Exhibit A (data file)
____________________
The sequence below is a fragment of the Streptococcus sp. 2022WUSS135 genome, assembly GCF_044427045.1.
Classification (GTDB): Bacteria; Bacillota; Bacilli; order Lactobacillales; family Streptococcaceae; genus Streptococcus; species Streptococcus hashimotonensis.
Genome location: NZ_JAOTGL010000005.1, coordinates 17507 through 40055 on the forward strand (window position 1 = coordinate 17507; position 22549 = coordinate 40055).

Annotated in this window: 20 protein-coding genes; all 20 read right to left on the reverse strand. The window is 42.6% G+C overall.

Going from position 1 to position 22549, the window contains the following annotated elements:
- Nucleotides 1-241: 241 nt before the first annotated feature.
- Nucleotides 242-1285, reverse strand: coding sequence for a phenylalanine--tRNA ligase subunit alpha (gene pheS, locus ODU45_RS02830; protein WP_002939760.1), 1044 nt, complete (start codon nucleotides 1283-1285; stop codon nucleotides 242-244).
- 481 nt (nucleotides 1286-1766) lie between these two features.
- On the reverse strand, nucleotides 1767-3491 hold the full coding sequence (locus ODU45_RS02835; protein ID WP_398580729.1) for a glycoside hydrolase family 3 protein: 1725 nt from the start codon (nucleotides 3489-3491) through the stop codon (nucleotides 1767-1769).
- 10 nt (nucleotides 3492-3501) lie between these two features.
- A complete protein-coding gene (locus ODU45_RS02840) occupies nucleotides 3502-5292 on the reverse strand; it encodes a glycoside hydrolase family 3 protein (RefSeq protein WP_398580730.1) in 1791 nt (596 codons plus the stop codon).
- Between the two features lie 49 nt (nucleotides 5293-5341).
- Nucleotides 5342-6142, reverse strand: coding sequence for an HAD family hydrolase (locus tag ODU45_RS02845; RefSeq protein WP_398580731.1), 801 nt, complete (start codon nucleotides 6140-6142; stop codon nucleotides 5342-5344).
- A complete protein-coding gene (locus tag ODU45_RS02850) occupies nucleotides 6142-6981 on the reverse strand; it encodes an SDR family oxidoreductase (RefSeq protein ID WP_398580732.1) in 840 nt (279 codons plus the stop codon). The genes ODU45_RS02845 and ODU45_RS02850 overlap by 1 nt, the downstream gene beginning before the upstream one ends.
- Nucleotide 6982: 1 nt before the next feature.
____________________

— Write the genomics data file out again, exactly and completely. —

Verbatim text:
The sequence below is a fragment of the Streptococcus sp. 2022WUSS135 genome, assembly GCF_044427045.1.
Classification (GTDB): Bacteria; Bacillota; Bacilli; order Lactobacillales; family Streptococcaceae; genus Streptococcus; species Streptococcus hashimotonensis.
Genome location: NZ_JAOTGL010000005.1, coordinates 17507 through 40055 on the forward strand (window position 1 = coordinate 17507; position 22549 = coordinate 40055).

Annotated in this window: 20 protein-coding genes; all 20 read right to left on the reverse strand. The window is 42.6% G+C overall.

Going from position 1 to position 22549, the window contains the following annotated elements:
- Nucleotides 1-241: 241 nt before the first annotated feature.
- Nucleotides 242-1285, reverse strand: coding sequence for a phenylalanine--tRNA ligase subunit alpha (gene pheS, locus ODU45_RS02830; protein WP_002939760.1), 1044 nt, complete (start codon nucleotides 1283-1285; stop codon nucleotides 242-244).
- 481 nt (nucleotides 1286-1766) lie between these two features.
- On the reverse strand, nucleotides 1767-3491 hold the full coding sequence (locus ODU45_RS02835; protein ID WP_398580729.1) for a glycoside hydrolase family 3 protein: 1725 nt from the start codon (nucleotides 3489-3491) through the stop codon (nucleotides 1767-1769).
- 10 nt (nucleotides 3492-3501) lie between these two features.
- A complete protein-coding gene (locus ODU45_RS02840) occupies nucleotides 3502-5292 on the reverse strand; it encodes a glycoside hydrolase family 3 protein (RefSeq protein WP_398580730.1) in 1791 nt (596 codons plus the stop codon).
- Between the two features lie 49 nt (nucleotides 5293-5341).
- Nucleotides 5342-6142, reverse strand: coding sequence for an HAD family hydrolase (locus tag ODU45_RS02845; RefSeq protein WP_398580731.1), 801 nt, complete (start codon nucleotides 6140-6142; stop codon nucleotides 5342-5344).
- A complete protein-coding gene (locus tag ODU45_RS02850) occupies nucleotides 6142-6981 on the reverse strand; it encodes an SDR family oxidoreductase (RefSeq protein ID WP_398580732.1) in 840 nt (279 codons plus the stop codon). The genes ODU45_RS02845 and ODU45_RS02850 overlap by 1 nt, the downstream gene beginning before the upstream one ends.
- Nucleotide 6982: 1 nt before the next feature.